Recently somebody told me that the Apple Juice I was about to pour had beenÂ clarifiedÂ using sheets of gelatine! I didn’t know about this process at all so I was shocked and also confused as to why companies felt the need to use that and bypass, say, some sort of Muslin cloth.
IÂ researchedÂ a bit and found thisÂ information on a websiteÂ called Jain World: –
The Vegetarian Society UK Soft Drinks and Gelatine
From The Vegetarian Spring/Summer 1994
Gelatine is, quite literally, a sticky area for strict vegetarians. Yoghurt, mousses, sweets etc. are obvious prime suspects, as are commercial wines and beers, where its use in the fining process is widespread. More insidious however, because it is less well publicised, is the use of gelatine in the manufacture of soft drinks. Gelatine can be used to clarify fruit juices as well as added to the final product to stabilise beta-carotene, which is often used as a colouring agent.
The Vegetarian Society recently surveyed the UK’s major soft drinks producers in an attempt to establish which were suitable for vegetarians. All Schweppes soft drinks and fruit juices, (those include Sunkist, Gini and Kia-Ora as well as Schweppes own brand) were free of animal products, with the exception of some of the Kia-Ora range. Kia-Ora Orange Drink and Kia-Ora Orange and Pineapple Drink (regular and no added sugar versions) contained gelatine stabiliser, and gelatine was used in the processing of juices in Kia-Ora Mixed Fruit Drink and Kia-Ora Pear and Blackcurrant Drink.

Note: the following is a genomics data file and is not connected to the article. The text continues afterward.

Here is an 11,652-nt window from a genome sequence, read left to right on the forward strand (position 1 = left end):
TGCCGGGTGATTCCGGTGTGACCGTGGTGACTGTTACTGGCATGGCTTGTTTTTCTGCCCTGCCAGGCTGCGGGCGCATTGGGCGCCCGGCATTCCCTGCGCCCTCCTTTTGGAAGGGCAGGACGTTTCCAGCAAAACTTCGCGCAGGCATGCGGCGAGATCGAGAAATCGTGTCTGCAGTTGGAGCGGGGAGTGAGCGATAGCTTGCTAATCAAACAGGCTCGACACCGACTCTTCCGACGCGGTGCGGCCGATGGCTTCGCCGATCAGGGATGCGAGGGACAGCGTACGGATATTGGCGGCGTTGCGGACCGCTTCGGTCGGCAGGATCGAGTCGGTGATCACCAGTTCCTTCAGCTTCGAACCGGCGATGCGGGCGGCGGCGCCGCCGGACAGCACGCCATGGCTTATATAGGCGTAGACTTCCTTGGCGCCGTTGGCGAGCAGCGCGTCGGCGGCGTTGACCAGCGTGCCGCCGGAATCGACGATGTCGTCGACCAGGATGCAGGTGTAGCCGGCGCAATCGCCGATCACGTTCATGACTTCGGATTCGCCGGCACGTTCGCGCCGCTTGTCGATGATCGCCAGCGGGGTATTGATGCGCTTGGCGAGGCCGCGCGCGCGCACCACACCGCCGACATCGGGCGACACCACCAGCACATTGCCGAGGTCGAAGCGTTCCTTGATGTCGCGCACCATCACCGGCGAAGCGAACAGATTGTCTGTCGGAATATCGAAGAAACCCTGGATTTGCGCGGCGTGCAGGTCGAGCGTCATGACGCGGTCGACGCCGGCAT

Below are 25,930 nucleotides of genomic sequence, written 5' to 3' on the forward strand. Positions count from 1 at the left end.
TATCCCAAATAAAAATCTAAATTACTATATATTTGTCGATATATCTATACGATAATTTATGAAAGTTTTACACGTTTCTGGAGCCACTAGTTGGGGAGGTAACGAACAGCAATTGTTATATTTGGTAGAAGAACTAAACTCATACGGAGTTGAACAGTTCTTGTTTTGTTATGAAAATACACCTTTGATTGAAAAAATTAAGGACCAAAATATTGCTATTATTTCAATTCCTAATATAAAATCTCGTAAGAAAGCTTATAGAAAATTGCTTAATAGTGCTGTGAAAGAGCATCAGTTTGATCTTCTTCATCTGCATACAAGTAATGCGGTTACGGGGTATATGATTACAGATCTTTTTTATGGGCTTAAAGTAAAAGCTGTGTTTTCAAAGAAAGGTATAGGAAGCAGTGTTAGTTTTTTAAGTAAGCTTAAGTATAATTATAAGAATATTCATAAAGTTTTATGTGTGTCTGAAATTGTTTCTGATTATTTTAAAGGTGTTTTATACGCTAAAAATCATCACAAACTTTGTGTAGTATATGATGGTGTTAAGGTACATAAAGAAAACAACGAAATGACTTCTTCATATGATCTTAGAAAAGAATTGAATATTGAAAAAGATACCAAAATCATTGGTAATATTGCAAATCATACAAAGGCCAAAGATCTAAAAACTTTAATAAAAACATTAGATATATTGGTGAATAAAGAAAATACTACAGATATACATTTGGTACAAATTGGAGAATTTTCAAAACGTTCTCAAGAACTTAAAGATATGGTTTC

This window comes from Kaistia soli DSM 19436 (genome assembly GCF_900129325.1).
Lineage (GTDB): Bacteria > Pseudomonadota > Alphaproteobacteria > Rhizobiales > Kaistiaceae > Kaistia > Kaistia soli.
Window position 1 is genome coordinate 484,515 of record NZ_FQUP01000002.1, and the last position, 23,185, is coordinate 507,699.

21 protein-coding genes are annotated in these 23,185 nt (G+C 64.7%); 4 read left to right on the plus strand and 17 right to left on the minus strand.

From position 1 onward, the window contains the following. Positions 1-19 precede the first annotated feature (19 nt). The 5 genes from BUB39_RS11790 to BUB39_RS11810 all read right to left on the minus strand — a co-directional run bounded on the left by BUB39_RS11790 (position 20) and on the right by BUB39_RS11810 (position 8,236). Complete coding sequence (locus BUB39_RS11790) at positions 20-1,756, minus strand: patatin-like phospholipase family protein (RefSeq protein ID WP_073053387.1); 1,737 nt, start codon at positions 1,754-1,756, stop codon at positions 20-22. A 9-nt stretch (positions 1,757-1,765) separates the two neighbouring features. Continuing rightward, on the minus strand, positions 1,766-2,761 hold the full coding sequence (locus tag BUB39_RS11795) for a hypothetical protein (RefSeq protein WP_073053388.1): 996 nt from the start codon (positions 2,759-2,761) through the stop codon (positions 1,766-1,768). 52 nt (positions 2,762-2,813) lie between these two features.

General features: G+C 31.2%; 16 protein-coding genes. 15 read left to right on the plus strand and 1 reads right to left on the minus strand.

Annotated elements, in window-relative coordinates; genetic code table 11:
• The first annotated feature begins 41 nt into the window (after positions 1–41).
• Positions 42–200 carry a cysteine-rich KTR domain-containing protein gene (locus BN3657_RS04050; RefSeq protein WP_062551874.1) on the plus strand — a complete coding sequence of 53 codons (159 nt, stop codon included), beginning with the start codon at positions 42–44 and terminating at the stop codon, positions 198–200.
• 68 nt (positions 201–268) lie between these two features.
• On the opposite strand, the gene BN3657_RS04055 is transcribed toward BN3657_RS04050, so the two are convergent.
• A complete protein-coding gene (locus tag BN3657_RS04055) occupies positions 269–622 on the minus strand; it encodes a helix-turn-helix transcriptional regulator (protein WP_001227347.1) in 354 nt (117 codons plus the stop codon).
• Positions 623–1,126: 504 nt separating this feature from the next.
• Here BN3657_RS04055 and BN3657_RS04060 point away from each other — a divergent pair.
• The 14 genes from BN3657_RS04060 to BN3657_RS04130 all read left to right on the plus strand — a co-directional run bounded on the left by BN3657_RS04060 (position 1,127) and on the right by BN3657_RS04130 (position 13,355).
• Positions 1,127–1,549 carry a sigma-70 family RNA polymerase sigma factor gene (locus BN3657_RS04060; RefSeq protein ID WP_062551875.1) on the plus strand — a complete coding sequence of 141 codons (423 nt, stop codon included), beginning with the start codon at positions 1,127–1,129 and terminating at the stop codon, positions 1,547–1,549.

Of the other companies who responded, Ben Shaws, Wells Soft Drinks, and Barrs all claimed their soft drinks were suitable for vegetarians. Fruit juices made by Del Monte, Suma and Princes (including Cima and Spartan brands) were also claimed to be suitable. Britvic stated that all their fruit juices were acceptable with the exception of canned apple juice. Tango Apple is believed to contain gelatin-clarified apple juice, while Tango Orange contains beta-carotene and gelatine.
The Director for the Research and Process Development Department at Borthwicks Flavours, suppliers of juice concentrates to other soft drinks manufacturers, thought it unlikely that most apple juice concentrate manufacturers could offer absolute assurance of gelatine not being used for clarification.
Given the difficulty in obtaining reliable information from companies, the best advice for avoiding gelatine in soft drinks is probably to steer clear of those listing beta-carotene and/or apple juice as ingredients.